Strategic planning and the high-performing law firm

By Colin Cameron and Susan Van Dyke

Originally published in BCLMA Topics, Winter 2022 Edition

A fractured partnership, compensation concerns, retention headaches, work delegation issues and a myriad of other significant struggles inside a firm are massively disruptive, stressful, distracting and ultimately, very expensive. In the past few years, we’ve seen managing partners and executive committees who are hard-working and well-meaning but frustrated and tired.

Strategic planning assignments are significant undertakings and sometimes with a lot at stake. Firms invest time and resources to ensure they get it right, and implementation requires long-term commitment to achieve goals.

To get most partners on side, a bespoke plan must:

  1. Reflect the culture of the firm and desires of the partners
  2. Be powered by your firm’s data with a professional financial analysis
  3. Be developed at a pace that achieves a tipping point of support by key partners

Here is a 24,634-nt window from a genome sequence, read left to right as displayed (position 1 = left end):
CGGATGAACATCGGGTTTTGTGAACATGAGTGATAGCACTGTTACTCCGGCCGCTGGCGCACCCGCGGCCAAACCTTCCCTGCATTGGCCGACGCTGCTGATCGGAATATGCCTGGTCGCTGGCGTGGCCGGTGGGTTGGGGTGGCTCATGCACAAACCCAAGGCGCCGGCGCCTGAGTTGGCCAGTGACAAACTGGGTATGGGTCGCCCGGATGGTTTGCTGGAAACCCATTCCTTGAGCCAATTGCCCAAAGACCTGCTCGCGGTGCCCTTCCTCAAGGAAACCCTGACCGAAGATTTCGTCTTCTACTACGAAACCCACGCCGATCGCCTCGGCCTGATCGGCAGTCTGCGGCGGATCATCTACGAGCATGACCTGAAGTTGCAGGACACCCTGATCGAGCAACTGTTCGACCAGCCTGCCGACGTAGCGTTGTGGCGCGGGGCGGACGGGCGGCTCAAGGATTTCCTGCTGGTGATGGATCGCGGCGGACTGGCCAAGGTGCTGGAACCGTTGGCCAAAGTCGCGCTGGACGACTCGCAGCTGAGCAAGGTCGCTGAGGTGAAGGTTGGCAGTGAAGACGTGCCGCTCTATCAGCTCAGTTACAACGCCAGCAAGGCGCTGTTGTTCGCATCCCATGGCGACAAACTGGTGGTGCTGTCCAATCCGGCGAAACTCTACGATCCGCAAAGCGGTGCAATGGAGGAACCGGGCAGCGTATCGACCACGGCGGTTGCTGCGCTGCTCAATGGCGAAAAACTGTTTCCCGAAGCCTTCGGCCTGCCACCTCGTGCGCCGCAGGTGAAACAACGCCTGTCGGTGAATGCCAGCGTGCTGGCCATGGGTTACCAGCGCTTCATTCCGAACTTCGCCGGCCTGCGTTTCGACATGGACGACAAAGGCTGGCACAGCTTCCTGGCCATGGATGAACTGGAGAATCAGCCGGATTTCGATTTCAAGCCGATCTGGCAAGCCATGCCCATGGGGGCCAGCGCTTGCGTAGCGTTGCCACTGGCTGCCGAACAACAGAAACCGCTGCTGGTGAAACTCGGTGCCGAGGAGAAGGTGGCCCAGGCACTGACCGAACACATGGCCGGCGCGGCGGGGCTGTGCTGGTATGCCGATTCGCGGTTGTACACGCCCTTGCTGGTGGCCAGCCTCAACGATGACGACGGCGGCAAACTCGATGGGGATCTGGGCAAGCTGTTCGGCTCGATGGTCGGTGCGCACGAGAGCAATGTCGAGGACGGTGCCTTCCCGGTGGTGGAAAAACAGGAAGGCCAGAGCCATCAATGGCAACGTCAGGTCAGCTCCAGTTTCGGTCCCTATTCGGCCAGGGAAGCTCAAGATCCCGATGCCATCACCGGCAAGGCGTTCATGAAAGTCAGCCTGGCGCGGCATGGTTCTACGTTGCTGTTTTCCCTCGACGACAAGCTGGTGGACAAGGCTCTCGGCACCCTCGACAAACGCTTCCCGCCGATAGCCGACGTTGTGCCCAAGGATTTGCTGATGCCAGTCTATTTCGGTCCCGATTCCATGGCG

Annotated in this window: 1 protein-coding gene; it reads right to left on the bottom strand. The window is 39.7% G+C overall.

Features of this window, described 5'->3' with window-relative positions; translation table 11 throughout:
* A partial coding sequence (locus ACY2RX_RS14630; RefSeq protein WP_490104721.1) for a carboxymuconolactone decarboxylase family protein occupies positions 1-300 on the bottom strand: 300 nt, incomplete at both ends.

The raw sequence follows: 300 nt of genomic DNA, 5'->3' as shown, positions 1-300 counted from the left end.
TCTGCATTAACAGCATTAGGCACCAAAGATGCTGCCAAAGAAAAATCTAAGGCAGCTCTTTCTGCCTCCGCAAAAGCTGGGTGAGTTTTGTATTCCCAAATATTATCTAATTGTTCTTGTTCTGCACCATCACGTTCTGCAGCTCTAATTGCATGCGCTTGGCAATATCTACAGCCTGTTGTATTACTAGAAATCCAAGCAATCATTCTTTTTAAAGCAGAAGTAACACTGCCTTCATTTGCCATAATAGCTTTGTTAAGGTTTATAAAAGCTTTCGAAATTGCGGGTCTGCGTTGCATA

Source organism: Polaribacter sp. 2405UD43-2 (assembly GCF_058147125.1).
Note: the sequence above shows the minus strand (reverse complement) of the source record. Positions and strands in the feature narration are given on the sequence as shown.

4. Emphasize implementation of strategies 
  5. Be facilitated by credentialed experts with experience in law firm planning

Every major component of the firm is connected. For instance, if compensation doesn’t reward desired behaviour most lawyers will only focus on current work. When firm governance is unclear or poorly structured, decisions take too long and leadership is lacking or missing altogether. Leadership is fundamental to a highly functioning operation and essential to implementing your strategic plan. 

Talent retention is another significant issue lately. When associate retention is low, partners lose the benefits of leverage and spend too much time on billable work rather than mentorship, business development (BD), recruitment, or management. And average costs of losing an associate are now north of $300K, and some suggest more. 

Let’s look at some of these issues further.

Compensation model isn’t working for us

Many firms mistakenly decide on a compensation system before developing a plan. This often results in one of two compensation models: An “eat what you kill (EWYK)” formula-based model or an equality model with a lockstep compensation system. Both options have risks.